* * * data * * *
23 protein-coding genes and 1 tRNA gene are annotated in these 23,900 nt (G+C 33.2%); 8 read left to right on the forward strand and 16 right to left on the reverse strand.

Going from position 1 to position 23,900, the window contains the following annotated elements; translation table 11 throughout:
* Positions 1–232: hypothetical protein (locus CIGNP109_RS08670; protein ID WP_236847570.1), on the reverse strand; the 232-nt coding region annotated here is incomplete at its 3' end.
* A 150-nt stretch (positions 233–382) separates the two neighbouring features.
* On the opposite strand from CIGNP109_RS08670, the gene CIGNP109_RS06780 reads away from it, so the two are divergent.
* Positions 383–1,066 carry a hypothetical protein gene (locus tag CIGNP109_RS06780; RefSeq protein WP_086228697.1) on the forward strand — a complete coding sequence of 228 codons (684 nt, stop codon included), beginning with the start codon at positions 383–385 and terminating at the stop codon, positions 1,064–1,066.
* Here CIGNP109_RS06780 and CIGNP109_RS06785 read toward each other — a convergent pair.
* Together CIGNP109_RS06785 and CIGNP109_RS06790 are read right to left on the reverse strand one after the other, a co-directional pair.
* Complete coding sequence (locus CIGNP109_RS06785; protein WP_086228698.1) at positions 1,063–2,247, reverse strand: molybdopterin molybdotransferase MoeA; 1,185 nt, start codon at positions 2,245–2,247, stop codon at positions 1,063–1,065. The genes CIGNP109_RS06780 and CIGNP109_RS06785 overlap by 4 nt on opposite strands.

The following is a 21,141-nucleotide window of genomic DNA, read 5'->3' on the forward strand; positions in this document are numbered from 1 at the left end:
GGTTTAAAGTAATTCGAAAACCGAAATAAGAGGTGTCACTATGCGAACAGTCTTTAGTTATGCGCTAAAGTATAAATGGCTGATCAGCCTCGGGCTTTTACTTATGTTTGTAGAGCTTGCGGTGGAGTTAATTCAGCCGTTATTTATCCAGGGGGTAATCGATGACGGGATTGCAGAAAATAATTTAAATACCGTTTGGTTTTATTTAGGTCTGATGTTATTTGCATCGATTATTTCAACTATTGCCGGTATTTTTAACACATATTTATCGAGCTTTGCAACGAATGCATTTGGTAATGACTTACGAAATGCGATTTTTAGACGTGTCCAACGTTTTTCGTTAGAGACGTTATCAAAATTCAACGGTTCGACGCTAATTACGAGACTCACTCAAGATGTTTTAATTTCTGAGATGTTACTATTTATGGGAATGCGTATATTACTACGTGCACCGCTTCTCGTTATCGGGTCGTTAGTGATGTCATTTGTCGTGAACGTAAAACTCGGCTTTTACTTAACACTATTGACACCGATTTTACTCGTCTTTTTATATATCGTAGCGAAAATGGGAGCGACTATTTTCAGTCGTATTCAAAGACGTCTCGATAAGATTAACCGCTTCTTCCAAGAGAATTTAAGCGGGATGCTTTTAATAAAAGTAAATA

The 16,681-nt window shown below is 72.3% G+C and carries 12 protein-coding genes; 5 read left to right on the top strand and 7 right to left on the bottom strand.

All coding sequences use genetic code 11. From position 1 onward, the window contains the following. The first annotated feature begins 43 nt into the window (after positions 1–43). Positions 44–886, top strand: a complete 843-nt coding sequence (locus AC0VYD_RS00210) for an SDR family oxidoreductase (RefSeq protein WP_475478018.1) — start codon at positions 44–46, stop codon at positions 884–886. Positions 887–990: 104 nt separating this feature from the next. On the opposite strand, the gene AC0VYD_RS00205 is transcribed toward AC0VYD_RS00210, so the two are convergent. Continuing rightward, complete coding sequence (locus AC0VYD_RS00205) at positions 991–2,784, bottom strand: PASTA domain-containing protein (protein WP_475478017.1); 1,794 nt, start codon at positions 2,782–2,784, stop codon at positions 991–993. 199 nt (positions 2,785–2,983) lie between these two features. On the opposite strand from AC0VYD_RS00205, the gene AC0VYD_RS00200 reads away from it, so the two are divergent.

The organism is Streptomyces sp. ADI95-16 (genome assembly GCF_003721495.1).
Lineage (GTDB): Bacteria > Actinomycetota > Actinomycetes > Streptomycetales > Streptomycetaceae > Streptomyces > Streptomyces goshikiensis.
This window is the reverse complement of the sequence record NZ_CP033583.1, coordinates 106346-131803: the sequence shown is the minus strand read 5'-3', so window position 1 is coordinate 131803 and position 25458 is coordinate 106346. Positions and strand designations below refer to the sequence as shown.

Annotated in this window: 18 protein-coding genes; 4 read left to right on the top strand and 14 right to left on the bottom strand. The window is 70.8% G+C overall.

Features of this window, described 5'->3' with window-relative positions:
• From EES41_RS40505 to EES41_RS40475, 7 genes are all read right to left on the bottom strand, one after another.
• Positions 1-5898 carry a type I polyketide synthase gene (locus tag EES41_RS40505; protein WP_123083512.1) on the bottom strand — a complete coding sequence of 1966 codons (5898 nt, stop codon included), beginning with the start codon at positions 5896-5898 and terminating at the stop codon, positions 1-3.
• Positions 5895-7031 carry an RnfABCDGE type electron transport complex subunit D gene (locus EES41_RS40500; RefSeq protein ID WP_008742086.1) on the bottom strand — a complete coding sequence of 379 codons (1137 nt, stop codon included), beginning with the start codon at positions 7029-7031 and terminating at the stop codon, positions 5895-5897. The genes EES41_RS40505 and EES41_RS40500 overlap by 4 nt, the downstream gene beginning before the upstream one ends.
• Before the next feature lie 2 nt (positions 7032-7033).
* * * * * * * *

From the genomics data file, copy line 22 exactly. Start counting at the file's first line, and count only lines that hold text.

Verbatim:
• Before the next feature lie 2 nt (positions 7032-7033).